Friday, 11 November 2011

Albrecht Ritschl: "If Germany paid war compensations, it would go bankrupt immediately”



19/10/2011 - 09:00

Interview with Isaac Karipidis

Arriving on the fourth floor in one of the buildings of the London School of Economics ...
It is not difficult to find the office of the German professor of economic history, Albrecht Ritschl. Above the door is stuck a card depicting a Piggy-Piggy to swim in the sea, holding in the mouth the Greek flag. Entering the office, the first thing you face is a photocopy of a 200 drachma bill of Rigas Feraios.
Professor Ritsl became known, as he admits, not very popular in his country, because he, through his articles in the British press and through the interviews in German magazines, has essentially argued that the attitude of Germany towards the financial problem in Greece is unacceptable, a position which he expressed even in the magazine Spiegel, which is not ... famous for philhellenic approaches. Indeed, in an interview in the magazine this summer said that if Greece, along with other countries' claims the compensations (note: the Second World War) and Germany is forced to pay, then they’d even get our ... shirts ".According to the professor, the German postwar "miracle" is due to a large extent on the fact that Greece has never claimed reparations from Germany, as others did. "That Germany should not forget," as he said in "Hot".
Professor Ritsl was born in Munich in 1959. He has taught at many different universities in Europe. From Barcelona and Zurich to Berlin. In recent years Professor of Economic History at one of the most popular universities in the financial world, the London School of Economics.




Sir, do you really have anything to do with Greece?
No, no.
How do you explain such a strong Greek presence in your office?
(Laughter.) I have some basic knowledge of Economic History of the 20th century thanks to my profession. Eventually, in an interview they asked me how bad things were in early 1900 - a time which is anyway not far from ours. I asked, then, give a comparison of the problem of Greece with the conditions then prevailing, and thus began my contact with your country.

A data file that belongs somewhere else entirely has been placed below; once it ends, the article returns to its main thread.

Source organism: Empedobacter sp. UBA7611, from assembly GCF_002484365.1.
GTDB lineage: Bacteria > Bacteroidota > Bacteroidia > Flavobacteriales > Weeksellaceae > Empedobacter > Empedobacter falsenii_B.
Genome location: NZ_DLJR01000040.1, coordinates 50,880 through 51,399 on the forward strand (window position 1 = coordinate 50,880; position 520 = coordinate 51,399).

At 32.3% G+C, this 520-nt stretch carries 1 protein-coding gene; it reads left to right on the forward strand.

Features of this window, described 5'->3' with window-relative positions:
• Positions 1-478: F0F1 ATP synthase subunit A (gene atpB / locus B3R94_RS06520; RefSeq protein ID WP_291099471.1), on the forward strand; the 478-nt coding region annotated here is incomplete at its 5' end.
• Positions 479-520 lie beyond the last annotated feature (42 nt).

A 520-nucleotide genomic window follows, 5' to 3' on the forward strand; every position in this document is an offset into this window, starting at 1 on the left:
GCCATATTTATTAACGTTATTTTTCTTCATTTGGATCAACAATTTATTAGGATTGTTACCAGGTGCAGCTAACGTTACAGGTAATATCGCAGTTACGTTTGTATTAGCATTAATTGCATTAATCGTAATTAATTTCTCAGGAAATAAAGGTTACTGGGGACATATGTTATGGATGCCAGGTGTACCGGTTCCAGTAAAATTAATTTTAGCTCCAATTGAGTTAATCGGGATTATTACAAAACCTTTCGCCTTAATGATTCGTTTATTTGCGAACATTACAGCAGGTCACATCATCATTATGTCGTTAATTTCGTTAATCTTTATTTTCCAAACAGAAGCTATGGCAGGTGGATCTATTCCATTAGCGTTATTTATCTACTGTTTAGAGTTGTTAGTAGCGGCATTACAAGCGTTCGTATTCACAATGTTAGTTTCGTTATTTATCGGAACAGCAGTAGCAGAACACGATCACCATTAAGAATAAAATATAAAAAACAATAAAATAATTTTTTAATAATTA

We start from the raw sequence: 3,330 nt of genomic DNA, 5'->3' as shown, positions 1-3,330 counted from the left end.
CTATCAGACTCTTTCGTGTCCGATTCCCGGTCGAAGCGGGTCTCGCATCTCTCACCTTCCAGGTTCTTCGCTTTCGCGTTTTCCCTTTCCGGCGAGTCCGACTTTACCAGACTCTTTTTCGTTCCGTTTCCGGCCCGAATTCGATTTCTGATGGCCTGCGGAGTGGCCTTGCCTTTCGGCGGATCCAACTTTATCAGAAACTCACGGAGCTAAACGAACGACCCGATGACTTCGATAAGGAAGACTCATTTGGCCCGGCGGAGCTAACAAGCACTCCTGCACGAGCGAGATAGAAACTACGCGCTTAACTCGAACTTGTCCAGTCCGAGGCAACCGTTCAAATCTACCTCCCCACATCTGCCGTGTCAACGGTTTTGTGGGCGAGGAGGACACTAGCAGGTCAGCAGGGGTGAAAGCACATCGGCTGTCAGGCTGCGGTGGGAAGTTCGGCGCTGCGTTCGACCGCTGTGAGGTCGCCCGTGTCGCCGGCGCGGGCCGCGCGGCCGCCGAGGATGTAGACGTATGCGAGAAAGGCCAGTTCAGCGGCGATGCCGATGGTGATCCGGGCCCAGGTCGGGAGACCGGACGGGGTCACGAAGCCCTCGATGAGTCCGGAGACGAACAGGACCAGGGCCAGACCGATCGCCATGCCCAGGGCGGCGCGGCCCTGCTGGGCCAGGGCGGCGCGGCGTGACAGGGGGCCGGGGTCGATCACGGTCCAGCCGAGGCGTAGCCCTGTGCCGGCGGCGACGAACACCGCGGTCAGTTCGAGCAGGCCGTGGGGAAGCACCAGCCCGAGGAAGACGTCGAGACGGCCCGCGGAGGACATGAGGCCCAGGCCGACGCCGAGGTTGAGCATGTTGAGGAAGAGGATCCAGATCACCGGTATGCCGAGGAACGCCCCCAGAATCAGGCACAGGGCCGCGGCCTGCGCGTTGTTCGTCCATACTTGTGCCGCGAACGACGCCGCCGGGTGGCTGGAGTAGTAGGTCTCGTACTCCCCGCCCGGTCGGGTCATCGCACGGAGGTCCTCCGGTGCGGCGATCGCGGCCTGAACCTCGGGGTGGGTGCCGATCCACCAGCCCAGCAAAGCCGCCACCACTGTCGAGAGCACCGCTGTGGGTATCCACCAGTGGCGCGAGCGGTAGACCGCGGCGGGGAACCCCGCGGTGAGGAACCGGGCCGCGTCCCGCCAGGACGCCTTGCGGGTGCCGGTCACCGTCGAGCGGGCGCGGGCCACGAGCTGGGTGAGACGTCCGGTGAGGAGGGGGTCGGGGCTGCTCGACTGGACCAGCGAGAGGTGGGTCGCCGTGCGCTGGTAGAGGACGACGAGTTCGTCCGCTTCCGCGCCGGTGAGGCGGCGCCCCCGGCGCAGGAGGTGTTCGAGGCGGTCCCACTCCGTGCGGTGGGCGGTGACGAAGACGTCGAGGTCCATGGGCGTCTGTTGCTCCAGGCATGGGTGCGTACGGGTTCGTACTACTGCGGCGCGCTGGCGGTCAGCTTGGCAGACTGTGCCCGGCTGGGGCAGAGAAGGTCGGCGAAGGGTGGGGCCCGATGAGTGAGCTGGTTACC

Your relationship, then, with Greece was inaugurated when the problems started in our country?
(Laughter.) Yes, so it is. It is a coincidence. Unless, of course, the deep relationship that we all have with Greece, which is over 2,000 years. European culture, European course would be completely different without the positive contribution of the Greek spirit. But that's another story ...
Speaking strictly for my relationship with your country, I would say it started because of financial problems and mainly because of how the rest of Europe dealt with them and especially Germany.

Really, how did Germany dealt with them? How do you see the attitude of Germany towards Greece?
I must say that now, these recent weeks, the attitude of Germany has changed. It is not so intransigent and so cumbersome as  It was before.
Today there are two major trends within the country, which collide, even among themselves. One argues that there should be no default in the eurozone. Debts must be paid to the last cent not to expose Europe to international markets. The other "school", the other trend, if you will, which recently gained ground, says it should be restructured debt. According to proponents of this view, there is nowhere in the EU a rule, which impose the full financial support of a country on the verge of bankruptcy. And historically, indeed, this is the way in which the debt of a country goes.